• The B-52's, 'Funplex' (Astralwerks)

    Sixteen years have passed since these Athens, Georgia natives last pondered love, sex, and outer space over untamed dance beats. Here, they refresh all their tricks, with stripped-down, energetic guitar plus lithe electronics. "Pump," "Hot Corner," and the title track use scampy rhythms that, in places, escalate into melodic headbanging as Kate Pierson and Cindy Wilson harmonize with haute-Kmart verve. Other tunes are more refined, sometimes fusing melodies that could be from different songs, as on the freewheeling "Dancing Now." And as always, the B's manage to yell out nonsense like "Tell your skirt to take a hike!" and still remain cool.BUY: iTunesAmazon

  • Mlle Caro and Franck Garcia, 'Pain Disappears' (Buzzin' Fly)

    For the past few years, minimal German dance music, with its fierce emptiness and slim rhythms, has been a scene with untapped crossover potential. And Mlle Caro, DJ at Paris' renowned house-music club Rex, and Franck Garcia, a producer/DJ based in the south of France, take advantage of the hypnotic genre's possibilities. On endlessly listenable tracks about modern love affairs ("Always You," "Dead Souls"), the pair know exactly how to mate insinuating pop-song moodiness with the beats' lambent emotional power. BUY: iTunesAmazon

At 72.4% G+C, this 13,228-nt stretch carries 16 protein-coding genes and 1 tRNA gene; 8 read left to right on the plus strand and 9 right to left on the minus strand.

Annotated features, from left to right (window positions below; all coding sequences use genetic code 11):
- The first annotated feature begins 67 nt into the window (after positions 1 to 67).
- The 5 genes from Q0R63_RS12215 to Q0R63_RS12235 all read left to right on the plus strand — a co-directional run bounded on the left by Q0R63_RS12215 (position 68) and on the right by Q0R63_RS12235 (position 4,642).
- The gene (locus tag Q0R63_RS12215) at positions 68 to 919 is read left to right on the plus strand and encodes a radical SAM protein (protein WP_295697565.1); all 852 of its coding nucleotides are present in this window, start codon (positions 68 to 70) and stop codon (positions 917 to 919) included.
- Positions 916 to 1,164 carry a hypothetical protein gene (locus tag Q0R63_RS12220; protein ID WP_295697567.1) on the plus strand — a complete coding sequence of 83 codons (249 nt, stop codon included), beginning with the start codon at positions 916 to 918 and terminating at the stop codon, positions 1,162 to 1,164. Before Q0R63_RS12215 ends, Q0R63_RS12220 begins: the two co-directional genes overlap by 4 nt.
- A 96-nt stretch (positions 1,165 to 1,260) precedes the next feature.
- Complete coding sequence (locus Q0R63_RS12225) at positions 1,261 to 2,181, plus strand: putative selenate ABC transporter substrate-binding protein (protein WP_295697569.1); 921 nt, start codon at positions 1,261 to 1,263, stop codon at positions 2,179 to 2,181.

• James Murphy & Pat Mahoney, 'Fabriclive 36' (Fabric)

    New York didn't invent self-consciously witty and theatrical dance music. But in the early '80s, producers in the city did spotlight intersections of comedy (Gichy Dan's "Cowboys and Gangsters") and drama (Love Committee's "Just as Long as I've Got You") that escaped other disco scenes. That's where connoisseurs James Murphy and Pat Mahoney (frontman and drummer, respectively, of LCD Soundsystem) focus their attention on this elegantly paced 24-track set. The Chic stares, Ze Records poses, sexy Peech Boys eschatology, plus some jazz-oriented passages from Donald Byrd and Love of Life Orchestra, are masterfully mixed with a handful of more current tracks to tell the story of how elite metropolitan club fizz gradually evolved into nationwide cool.